Schewe, Jacob ; Gosling, Simon N. ; Reyer, Christopher ; Zhao, Fang ; Ciais, Philippe ; Elliott, Joshua ; Francois, Louis ; Huber, Veronika ; Lotze, Heike K. ; Seneviratne, Sonia I. ; Vliet, Michelle T.H. Van; Vautard, Robert ; Wada, Yoshihide ; Breuer, Lutz ; Büchner, Matthias ; Carozza, David A. ; Chang, Jinfeng ; Coll, Marta ; Deryng, Delphine ; Wit, Allard De; Eddy, Tyler D. ; Folberth, Christian ; Frieler, Katja ; Friend, Andrew D. ; Gerten, Dieter ; Gudmundsson, Lukas ; Hanasaki, Naota ; Ito, Akihiko ; Khabarov, Nikolay ; Kim, Hyungjun ; Lawrence, Peter ; Morfopoulos, Catherine ; Müller, Christoph ; Müller Schmied, Hannes ; Orth, René ; Ostberg, Sebastian ; Pokhrel, Yadu ; Pugh, Thomas A.M. ; Sakurai, Gen ; Satoh, Yusuke ; Schmid, Erwin ; Stacke, Tobias ; Steenbeek, Jeroen ; Steinkamp, Jörg ; Tang, Qiuhong ; Tian, Hanqin ; Tittensor, Derek P. ; Volkholz, Jan ; Wang, Xuhui ; Warszawski, Lila - \ 2019
Nature Communications 10 (2019). - ISSN 2041-1723
Global impact models represent process-level understanding of how natural and human systems may be affected by climate change. Their projections are used in integrated assessments of climate change. Here we test, for the first time, systematically across many important systems, how well such impact models capture the impacts of extreme climate conditions. Using the 2003 European heat wave and drought as a historical analogue for comparable events in the future, we find that a majority of models underestimate the extremeness of impacts in important sectors such as agriculture, terrestrial ecosystems, and heat-related human mortality, while impacts on water resources and hydropower are overestimated in some river basins; and the spread across models is often large. This has important implications for economic assessments of climate change impacts that rely on these models. It also means that societal risks from future extreme events may be greater than previously thought.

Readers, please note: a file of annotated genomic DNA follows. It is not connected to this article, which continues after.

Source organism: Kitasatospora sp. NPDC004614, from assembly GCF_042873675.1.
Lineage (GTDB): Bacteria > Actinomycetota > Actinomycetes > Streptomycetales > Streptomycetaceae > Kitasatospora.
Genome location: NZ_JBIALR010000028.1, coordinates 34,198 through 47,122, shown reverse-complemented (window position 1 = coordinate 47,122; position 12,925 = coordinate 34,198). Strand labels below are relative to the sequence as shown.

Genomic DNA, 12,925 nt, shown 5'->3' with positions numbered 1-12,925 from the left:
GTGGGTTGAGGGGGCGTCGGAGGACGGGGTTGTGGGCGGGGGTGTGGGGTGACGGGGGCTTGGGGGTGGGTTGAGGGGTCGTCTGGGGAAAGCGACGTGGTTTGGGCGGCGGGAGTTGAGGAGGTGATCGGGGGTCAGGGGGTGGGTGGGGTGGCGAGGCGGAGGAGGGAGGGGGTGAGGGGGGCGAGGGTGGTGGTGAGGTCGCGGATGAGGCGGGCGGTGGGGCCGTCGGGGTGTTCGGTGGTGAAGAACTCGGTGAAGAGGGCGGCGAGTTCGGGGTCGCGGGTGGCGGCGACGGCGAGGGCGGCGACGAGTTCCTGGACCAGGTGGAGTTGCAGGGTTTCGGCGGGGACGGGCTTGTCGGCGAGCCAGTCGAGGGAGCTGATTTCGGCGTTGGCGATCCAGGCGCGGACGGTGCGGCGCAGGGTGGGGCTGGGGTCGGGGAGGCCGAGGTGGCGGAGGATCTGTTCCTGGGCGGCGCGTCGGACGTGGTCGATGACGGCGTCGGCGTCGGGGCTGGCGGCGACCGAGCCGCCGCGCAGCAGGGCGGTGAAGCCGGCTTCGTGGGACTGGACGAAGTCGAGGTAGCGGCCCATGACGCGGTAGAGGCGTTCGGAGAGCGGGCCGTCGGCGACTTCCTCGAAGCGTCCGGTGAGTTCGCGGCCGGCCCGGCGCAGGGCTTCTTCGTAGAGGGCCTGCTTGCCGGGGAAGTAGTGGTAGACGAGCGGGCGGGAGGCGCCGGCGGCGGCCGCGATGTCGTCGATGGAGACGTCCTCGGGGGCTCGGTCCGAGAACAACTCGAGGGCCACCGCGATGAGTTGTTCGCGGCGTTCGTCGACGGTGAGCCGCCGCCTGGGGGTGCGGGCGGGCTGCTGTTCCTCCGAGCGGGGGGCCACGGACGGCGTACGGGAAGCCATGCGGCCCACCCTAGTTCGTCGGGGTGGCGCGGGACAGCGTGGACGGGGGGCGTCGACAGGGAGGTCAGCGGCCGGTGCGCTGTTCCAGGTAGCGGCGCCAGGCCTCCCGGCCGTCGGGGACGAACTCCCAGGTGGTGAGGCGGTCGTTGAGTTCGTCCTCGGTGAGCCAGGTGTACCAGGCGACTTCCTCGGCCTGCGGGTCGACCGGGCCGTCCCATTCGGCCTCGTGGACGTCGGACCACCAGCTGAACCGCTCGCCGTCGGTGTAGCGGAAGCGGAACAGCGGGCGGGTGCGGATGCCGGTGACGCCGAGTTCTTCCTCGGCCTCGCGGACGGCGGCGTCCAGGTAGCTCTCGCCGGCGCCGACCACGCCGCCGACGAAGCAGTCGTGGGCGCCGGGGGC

WUR en de provincie
Westerink, Judith ; Wit-de Vries, Esther de - \ 2019
Extrinsic wheat fibre consumption enhances faecal bulk and stool frequency; A randomized controlled trial
Wit, Nicole De; Esser, Diederik ; Siebelink, Els ; Fischer, Anne ; Sieg, Juergen ; Mes, Jurriaan - \ 2019
Food & Function 10 (2019)2. - ISSN 2042-6496 - p. 646 - 651.